The Super Bowl is by far the biggest live event in ticket sales this week, accounting for nearly half of the total dollar volume of the Overall Top Ten events. Little wonder. The big game features the undefeated New England Patriots, the underdog New York Giants, a touch of Beantown/Big Apple rivalry . . . if only Jonas Brothers were playing the halftime show.
The week of Jan. 21 through Jan. 27 was the first week without a pro football game in nearly five months, a gentle reminder to ticket-buyers that they will soon need a new team to root for. With Super Bowl XLII vacating the number two spot to claim the top of the Sports chart, the Boston Red Sox come out of left field to fill the position. The Daytona 500 moves into the number four spot, up from number eight last week. The 2008 Olympics Opening Ceremony takes number six. The New York Knicks and Boston Celtics appear at eight and nine, respectively. US Men’s Soccer, the red-headed stepchild of the group, debuts at ten.
It was a week of milestones for Broadway theatre. Phantom of the Opera, which ranks at number eight on both the Top Theatre and Top New York City Theatre charts, celebrated its twenty year anniversary January 26 with performances 8318 and 8319. The Andrew Lloyd Webber musical is the first Broadway production to reach the twenty year mark. A much more recent addition to the Broadway circuit, ninth-ranked NYC production Mary Poppins reached its five hundredth performance January 27. Monty Python’s Spamalot rejoins the NYC Theatre rankings at number six shortly after Clay Aiken took the stage as Sir Robin. Aiken will likely be a big draw, though he is admittedly a stranger to acting and isn’t on much better terms with Monty Python. “It was, in my opinion, the stupidest thing ever produced,” he said when introduced to Spamalot. Strong words for someone made famous through American Idol.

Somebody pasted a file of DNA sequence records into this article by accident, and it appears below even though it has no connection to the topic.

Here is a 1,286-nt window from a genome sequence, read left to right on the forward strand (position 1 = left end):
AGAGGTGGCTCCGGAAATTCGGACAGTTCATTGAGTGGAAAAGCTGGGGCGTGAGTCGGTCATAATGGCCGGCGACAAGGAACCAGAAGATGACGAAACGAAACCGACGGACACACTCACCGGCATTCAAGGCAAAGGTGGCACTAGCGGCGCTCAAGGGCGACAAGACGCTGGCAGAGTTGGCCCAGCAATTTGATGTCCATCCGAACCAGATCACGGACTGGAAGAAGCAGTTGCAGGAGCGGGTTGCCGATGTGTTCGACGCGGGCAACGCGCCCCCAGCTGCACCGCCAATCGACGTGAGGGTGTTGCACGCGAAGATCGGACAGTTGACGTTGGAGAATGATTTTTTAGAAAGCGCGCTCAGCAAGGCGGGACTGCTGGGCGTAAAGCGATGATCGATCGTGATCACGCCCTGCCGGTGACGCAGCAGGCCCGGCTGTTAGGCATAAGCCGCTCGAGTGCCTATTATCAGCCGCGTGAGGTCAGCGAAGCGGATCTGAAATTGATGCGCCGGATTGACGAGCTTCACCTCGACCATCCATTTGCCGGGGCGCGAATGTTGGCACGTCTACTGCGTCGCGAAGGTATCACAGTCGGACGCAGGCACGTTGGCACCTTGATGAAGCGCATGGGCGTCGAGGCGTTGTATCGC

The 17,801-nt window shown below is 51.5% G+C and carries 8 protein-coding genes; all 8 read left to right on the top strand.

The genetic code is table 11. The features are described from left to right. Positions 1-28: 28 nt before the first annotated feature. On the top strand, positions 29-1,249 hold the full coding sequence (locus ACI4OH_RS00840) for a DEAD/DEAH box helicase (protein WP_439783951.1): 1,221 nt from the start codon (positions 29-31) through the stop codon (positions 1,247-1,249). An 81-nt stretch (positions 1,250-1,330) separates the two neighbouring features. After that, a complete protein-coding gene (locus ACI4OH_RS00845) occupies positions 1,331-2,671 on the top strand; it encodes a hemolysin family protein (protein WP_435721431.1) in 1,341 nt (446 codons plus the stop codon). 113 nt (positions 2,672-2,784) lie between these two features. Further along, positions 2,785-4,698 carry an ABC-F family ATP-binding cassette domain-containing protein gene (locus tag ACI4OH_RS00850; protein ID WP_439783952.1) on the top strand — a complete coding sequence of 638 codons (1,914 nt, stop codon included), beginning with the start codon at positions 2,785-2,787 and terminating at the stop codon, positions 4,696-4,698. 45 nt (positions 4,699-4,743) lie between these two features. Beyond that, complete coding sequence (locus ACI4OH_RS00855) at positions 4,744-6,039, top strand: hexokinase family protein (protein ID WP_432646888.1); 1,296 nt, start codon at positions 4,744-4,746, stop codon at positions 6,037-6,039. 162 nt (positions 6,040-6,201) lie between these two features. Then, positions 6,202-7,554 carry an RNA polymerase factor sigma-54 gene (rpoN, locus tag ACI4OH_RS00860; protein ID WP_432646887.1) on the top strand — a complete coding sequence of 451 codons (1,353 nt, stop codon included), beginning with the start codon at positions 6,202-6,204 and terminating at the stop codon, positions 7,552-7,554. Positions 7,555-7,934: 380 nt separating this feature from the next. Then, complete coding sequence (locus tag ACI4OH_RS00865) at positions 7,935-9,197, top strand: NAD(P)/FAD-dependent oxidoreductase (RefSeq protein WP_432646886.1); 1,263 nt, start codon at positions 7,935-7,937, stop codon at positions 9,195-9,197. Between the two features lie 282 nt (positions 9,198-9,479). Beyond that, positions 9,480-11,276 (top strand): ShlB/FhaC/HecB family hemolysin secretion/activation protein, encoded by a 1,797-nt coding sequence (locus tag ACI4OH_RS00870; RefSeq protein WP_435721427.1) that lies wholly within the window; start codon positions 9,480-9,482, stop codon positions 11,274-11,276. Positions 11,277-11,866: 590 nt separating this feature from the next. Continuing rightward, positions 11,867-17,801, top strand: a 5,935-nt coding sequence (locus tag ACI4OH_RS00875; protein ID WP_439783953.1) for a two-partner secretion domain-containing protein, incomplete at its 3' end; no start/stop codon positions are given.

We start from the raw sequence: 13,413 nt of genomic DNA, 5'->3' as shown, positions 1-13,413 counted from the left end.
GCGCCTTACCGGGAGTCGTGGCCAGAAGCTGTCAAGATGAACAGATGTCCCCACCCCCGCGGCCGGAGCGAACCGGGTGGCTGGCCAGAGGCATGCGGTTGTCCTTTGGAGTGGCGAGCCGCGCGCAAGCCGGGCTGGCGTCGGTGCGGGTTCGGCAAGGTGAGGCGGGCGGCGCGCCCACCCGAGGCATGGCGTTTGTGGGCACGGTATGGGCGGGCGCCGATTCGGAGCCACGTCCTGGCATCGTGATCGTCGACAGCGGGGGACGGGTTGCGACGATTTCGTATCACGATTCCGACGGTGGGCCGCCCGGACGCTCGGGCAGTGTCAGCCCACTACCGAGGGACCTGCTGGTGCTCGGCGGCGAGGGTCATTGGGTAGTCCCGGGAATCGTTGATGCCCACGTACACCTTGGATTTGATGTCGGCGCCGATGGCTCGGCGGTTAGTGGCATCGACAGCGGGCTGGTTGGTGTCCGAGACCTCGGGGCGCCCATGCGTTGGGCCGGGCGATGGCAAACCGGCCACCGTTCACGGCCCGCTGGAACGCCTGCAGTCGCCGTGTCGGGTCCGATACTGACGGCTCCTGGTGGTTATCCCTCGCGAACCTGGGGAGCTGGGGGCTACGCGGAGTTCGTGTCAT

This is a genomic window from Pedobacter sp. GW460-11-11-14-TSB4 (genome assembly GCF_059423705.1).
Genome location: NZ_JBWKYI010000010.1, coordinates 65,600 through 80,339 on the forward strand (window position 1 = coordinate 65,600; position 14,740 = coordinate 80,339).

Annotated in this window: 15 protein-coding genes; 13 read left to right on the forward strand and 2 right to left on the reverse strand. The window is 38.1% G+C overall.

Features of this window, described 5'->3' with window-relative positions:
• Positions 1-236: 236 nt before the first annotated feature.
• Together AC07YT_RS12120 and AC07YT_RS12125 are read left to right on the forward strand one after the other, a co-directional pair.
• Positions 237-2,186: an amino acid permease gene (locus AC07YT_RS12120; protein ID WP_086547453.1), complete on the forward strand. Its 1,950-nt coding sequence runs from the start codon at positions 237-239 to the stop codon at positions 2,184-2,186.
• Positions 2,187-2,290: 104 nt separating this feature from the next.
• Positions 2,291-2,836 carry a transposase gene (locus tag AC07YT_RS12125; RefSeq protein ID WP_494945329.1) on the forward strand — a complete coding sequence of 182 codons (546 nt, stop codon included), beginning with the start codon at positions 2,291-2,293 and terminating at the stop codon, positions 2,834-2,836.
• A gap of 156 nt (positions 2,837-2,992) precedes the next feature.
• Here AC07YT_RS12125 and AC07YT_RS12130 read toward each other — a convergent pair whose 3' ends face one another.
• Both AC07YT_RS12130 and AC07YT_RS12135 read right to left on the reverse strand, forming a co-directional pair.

Jonas Brothers command the top of the Concerts chart this week, overtaking Hannah Montana as the Best of Both Worlds Tour winds down to a close. Disney improves upon the tween scene success equation with the young trio. Though the brothers appeal to the same audience as Miley Cyrus, they elicit a different kind of fervor from their fans. Squealing girls with “I heart Nick” (or Kevin, or Joe) signs just can’t miss out on the opportunity to see the boys and debate over whether or not “the cute one” pointed right at them during the chorus of “Still in Love with You.”
In the magical city of Las Vegas, David Copperfield ranks at number five and Penn & Teller appear at number nine. While the art of illusion is appreciated in Sin City, it doesn’t appear to be as popular in Chicago where a 2006 Blue Man Group show recently resulted in a lawsuit. The popular production, which moves up to number six on the Vegas chart, includes a bit referred to as the “esophagus cam” in which the blue performers hold a camera outside of an audience member’s mouth while a prerecorded medical video plays, giving the impression that they are filming the volunteer’s esophagus. James Sroden alleges that at the Chicago show he attended, he was restrained as a filthy camera was shoved down his throat, resulting in a “traumatic contusion” to the esophagus, injuries to his mouth and dental work, and recurring nightmares. He is seeking more than $50,000 in damages for battery, negligence, and negligent infliction of emotional distress. The case has compelled Blue Man Group to reveal one of their illusions, as well as to demonstrate that “How to Be a Megastar” includes gracefully responding to potentially frivolous lawsuits.